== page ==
There is still lot of work with PTT assessment and relating it to blood pressure, but preliminary experiments were done. First experiment was to measure PTT for different pairs of palpation places. For each pair average PTT for ~10 measurements was done and approximated difference of distances of palpation places from heart was measured. Measurements were different selections of ROIs on the same video. Idea was to compare calculated PWV for all palpation pairs. First results are shown in table below.

Even though approx. PWV are not the same, they are relatively similar and fit into the frame of possible PWV values for young person. More experiments and more thorough evaluation are needed. Plan is to test with even more different selections of ROIs, to make different videos of the same subject and also to use more different subjects.

 Blood pressure assessment

Absolute value of PTT or calculated value of PWV doesn’t tell much actually, because it depends on many individual parameters for each person. Also most of these parameters are not even easily measurable. PTT and PWV are related with blood pressure, but PWV and PTT could not be used to determine absolute value of blood pressure, but to detect changes in pressure, which is also very useful indicator. Since only change in pressure could be determined, calibration would be needed for each patient in order to know some starting pressure values.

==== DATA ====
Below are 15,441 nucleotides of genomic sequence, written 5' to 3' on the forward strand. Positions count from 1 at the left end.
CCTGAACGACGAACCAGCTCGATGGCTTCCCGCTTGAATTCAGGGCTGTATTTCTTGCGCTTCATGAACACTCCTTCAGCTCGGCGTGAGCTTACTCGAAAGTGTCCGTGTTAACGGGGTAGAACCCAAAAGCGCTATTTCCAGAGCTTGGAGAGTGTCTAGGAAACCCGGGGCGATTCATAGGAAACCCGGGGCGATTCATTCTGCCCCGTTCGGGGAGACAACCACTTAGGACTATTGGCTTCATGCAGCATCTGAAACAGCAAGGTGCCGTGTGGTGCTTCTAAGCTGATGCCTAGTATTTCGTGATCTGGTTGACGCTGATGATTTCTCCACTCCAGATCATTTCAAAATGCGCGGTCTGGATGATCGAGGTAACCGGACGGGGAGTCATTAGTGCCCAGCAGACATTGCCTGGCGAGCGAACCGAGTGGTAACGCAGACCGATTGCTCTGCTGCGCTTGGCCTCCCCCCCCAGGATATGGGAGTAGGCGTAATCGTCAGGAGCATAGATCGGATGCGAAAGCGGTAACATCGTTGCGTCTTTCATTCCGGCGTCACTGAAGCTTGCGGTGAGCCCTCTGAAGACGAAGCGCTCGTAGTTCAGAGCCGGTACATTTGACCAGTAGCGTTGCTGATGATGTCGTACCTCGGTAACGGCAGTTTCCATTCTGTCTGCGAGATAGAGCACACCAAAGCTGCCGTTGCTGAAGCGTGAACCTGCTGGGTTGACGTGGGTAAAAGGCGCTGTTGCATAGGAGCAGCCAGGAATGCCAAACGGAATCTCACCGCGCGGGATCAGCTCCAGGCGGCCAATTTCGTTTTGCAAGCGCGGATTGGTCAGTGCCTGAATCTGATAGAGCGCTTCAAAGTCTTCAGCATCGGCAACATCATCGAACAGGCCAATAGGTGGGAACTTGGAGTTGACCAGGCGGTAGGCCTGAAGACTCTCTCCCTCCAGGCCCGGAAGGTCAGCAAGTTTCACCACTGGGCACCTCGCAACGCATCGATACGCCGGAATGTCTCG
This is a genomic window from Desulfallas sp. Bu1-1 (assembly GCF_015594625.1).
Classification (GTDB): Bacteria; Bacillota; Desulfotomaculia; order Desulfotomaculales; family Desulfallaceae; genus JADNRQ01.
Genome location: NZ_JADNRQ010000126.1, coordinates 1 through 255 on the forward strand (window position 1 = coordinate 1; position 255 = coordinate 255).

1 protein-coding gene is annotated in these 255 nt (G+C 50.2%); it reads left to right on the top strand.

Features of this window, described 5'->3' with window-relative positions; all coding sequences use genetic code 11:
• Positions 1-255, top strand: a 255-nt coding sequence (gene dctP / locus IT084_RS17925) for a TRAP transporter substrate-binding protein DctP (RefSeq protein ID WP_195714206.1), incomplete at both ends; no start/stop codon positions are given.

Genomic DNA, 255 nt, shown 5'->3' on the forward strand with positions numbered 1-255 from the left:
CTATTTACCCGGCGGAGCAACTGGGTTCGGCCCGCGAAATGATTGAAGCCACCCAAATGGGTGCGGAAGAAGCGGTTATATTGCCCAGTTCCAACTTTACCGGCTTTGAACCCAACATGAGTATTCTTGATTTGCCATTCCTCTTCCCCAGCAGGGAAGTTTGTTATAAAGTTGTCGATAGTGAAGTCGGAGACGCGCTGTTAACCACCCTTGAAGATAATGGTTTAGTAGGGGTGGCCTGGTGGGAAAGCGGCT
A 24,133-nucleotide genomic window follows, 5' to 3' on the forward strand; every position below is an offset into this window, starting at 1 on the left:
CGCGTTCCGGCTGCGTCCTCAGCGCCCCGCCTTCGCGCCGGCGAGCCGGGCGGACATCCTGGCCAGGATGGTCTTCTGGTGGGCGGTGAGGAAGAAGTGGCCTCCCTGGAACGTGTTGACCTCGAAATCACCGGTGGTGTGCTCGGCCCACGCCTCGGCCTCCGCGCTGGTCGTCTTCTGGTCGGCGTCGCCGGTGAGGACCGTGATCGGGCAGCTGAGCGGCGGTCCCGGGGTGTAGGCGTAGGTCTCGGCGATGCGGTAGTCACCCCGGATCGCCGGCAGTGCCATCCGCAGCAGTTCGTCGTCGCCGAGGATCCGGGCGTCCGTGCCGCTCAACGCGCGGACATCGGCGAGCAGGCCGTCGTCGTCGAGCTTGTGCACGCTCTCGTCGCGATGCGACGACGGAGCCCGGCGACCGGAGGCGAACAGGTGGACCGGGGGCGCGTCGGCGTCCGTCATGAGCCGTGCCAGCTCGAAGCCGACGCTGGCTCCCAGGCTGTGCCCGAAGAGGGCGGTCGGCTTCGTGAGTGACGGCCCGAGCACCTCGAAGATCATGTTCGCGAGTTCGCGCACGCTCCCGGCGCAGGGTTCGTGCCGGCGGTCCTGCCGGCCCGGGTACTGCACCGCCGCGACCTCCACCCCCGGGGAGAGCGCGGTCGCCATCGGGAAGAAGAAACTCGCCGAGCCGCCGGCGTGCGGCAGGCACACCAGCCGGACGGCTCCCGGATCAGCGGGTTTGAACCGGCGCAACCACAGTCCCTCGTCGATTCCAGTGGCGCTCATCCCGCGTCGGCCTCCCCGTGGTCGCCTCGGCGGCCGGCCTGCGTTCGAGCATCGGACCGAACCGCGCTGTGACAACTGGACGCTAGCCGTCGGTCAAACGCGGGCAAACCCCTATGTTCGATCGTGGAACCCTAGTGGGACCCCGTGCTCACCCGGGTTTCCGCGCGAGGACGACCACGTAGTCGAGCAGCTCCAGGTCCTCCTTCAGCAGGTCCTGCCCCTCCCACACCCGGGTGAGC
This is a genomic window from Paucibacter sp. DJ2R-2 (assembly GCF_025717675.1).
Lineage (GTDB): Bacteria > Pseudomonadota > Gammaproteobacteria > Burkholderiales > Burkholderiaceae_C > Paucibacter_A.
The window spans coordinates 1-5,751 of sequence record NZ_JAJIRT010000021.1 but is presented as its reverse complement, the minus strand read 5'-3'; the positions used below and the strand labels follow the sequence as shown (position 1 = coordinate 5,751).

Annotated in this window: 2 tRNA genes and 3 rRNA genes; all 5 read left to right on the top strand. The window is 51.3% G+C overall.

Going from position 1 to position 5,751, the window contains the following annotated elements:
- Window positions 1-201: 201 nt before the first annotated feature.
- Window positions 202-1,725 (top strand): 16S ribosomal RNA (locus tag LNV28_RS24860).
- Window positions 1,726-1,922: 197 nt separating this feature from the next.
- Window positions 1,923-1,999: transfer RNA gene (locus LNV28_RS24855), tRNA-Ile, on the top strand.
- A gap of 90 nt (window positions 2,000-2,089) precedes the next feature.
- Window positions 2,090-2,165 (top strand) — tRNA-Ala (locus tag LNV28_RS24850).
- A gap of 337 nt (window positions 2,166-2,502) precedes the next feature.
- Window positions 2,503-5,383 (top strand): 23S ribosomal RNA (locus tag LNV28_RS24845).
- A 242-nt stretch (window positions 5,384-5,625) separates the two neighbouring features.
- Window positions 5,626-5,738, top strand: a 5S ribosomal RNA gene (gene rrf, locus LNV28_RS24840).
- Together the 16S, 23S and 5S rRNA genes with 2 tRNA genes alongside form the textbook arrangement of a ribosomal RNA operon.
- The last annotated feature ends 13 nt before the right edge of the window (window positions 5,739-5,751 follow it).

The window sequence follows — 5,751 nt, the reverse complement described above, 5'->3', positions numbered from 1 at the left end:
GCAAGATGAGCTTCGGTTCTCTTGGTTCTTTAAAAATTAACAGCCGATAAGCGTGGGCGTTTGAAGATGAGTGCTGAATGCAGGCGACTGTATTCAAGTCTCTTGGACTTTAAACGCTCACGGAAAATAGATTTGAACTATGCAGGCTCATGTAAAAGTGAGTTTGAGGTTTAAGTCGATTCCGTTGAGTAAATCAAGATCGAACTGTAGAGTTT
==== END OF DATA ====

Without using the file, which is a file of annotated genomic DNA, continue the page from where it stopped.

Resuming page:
In order to test if there is correct correlation between PTT (and PWT) measured with EVM method and real pressure differences a measurement with voluntary apnea is used. Measurement was processed in a way that from pressure recording three regions were selected; before apnea where pressure was of an average value, during apnea where pressure reached minimal value and after apnea at the moment when pressure reached maximal value as shown in picture below. Each region was 5 seconds long so that videos would be enough long to precisely determine correlation between signals. Idea was to plot PTT vs pressure.